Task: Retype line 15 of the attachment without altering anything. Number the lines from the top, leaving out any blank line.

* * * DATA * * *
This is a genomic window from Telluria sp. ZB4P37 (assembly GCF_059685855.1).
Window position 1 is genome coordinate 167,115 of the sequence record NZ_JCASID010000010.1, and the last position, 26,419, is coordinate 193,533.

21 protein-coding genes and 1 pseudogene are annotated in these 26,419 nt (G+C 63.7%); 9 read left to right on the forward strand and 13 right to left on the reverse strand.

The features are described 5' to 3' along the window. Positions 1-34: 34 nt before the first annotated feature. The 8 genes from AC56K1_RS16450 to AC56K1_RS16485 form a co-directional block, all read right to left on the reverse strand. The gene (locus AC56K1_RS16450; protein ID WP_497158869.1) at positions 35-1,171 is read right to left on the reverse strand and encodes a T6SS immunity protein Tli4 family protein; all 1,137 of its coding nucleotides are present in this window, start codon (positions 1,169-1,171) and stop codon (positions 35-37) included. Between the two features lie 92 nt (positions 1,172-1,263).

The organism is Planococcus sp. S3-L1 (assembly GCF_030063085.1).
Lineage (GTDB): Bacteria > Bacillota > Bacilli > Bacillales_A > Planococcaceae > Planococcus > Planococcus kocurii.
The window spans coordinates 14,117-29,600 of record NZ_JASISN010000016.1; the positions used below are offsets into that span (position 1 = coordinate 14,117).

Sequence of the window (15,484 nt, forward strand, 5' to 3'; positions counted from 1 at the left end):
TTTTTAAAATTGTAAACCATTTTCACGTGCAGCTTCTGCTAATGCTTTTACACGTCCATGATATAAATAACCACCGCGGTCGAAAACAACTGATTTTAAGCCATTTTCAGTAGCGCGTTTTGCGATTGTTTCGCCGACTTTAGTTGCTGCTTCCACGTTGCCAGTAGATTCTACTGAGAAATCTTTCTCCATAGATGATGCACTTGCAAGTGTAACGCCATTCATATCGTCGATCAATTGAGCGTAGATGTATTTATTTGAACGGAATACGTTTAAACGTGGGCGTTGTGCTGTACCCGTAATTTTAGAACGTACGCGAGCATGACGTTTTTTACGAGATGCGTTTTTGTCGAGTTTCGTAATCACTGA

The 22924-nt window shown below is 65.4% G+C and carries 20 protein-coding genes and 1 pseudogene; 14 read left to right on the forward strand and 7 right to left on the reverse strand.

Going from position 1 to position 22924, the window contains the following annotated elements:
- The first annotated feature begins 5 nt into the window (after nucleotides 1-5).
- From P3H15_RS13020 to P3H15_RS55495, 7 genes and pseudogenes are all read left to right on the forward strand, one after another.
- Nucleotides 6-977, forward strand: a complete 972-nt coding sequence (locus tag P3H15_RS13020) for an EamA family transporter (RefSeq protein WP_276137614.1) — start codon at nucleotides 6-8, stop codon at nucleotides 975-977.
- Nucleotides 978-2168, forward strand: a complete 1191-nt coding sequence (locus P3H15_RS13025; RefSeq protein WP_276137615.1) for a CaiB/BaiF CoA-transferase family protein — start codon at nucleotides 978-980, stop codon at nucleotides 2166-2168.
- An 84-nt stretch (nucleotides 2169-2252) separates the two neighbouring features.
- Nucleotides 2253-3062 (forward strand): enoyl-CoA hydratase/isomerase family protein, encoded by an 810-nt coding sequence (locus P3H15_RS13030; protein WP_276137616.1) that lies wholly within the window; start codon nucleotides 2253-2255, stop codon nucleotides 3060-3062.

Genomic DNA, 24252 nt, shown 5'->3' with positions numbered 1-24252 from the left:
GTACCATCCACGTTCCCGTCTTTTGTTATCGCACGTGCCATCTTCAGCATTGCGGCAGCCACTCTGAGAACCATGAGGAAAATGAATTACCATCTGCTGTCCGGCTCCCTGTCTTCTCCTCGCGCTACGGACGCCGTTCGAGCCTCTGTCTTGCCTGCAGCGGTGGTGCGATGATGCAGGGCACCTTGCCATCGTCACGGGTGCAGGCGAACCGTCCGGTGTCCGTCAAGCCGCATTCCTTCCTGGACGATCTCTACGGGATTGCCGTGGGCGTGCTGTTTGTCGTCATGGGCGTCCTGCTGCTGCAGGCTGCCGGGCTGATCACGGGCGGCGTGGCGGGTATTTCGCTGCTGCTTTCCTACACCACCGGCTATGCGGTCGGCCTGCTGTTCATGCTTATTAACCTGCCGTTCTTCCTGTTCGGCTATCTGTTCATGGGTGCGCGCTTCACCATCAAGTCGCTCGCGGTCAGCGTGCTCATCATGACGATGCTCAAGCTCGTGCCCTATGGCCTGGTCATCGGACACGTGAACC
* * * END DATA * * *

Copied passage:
- Nucleotides 978-2168, forward strand: a complete 1191-nt coding sequence (locus P3H15_RS13025; RefSeq protein WP_276137615.1) for a CaiB/BaiF CoA-transferase family protein — start codon at nucleotides 978-980, stop codon at nucleotides 2166-2168.